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Ballycroy National Park is a portal to wild Mayo

Wild Nephin Ballycroy National Park Visitor Centre is a portal that opens the door to all that is wild and wonderful about Mayo. The Visitor Centre is located in the village of Ballycroy on the long and winding N59 road between Mulranny and Bangor Erris.

I have had the pleasure of visiting Wild Nephin Ballycroy National Park Visitor Centre on a number of occasions since it opened in July 2009 and I always enjoy what the centre has to offer the visitor, including the interactive exhibitions on the Mayo habitats, local culture, and the history of North West Mayo – and my own favourite, the lovely Ballycroy nature trail.

The interactive exhibitions suit all ages and the video about cutting and saving turf are particularly relevant as the Owenduff bog is one of the last intact active blanket bog systems in the world and is an important scientific and scenic feature of Ballycroy National Park.

Spectacular views on the nature trail

No visit to the centre is complete without taking the nature trail that loops back to the centre and takes the walker along a path with spectacular views of the Nephin Beg mountains that give the name Wild Nephin to the national park. The towering peaks of nearby Achill Island loom against the southern horizon.

The views along the walk of the 11,000 hectares of blanket bog and mountainous and unspoiled wilderness bring to mind Ballycroy National Park’s history.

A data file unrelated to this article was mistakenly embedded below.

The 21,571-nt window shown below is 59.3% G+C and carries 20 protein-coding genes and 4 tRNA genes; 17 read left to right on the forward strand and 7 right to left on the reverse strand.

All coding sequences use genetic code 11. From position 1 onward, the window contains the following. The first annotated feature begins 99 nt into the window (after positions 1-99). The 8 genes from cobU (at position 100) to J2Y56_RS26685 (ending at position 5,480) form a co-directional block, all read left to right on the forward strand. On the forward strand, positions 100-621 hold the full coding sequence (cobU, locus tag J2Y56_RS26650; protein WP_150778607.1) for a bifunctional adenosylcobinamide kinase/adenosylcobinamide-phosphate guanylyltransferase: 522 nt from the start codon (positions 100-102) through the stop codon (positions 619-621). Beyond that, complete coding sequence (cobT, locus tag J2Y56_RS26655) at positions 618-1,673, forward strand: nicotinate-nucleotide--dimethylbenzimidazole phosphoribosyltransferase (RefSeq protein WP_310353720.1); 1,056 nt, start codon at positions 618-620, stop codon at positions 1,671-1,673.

It’s through this wild and wonderful countryside that the Bangor Trail passes. The trail is now one of the most popular walking routes in Ireland, but in previous times it was the main link between Bangor Erris and Newport, and for Erris emigrants taking the boat from Westport Quay.

Ballycroy National Park Visitor Centre is a portal that opens the door to all that is wild and wonderful about Mayo. Photo: Anthony Hickey
Ballycroy National Park Visitor Centre is a portal that opens the door to all that is wild and wonderful about Mayo. Photo: Anthony Hickey

The walk is a real joy as you can see close up some of the Park’s rare flora and fauna, including plants such as Milkwort, Purple moor-grass, Reindeer Lichen Bog Myrtle, Bell Heather, and Orchid, and the fascinating birdlife that includes the Song Thrush, Linnet, Kestrel, Cuckoo, and Peregrine Falcon.

The information boards light up the nature trail experience for the visitor and it is also worth checking with the reception to see when the next guided nature walk is taking place when you will learn much more about the Ballycroy National Park habitats.

Park Expansion

Ballycroy National Park can look to an even brighter future following the announcement on Friday, December 1st, 2017, by Michael Ring TD, Minister for Rural and Community Development, of the expansion of the National Park to include the area known as Wild Nephin.

The Wild Nephin area has now be added to Ballycroy National Park, expanding the total size of the National Park to over 15,000 hectares, on the State-owned lands.

This new acquisition of land will be the key link from the Great Western Greenway going north into Bangor Erris and Ballycastle and will be an important tourist hub and a gateway for cyclists and hikers from the Greenway into north Mayo.

One of the major advantages of this consolidation of land will be that access to Ballycroy National Park, which had been a significant problem to date, will be greatly improved.

And while you’re in the Ballycroy area and if you have time to spare, there is also lots to see in Mulranny which is close to Ballycroy National Park.

Following my tour of the centre and nature walk, I’m always ready for some refreshments in the Ballycroy Visitor Centre Cafe where the fresh apple tart and scones are to die for.

By Anthony Hickey

Follow writer and photographer, Anthony Hickey, as he travels around his native Co. Mayo, Ireland.

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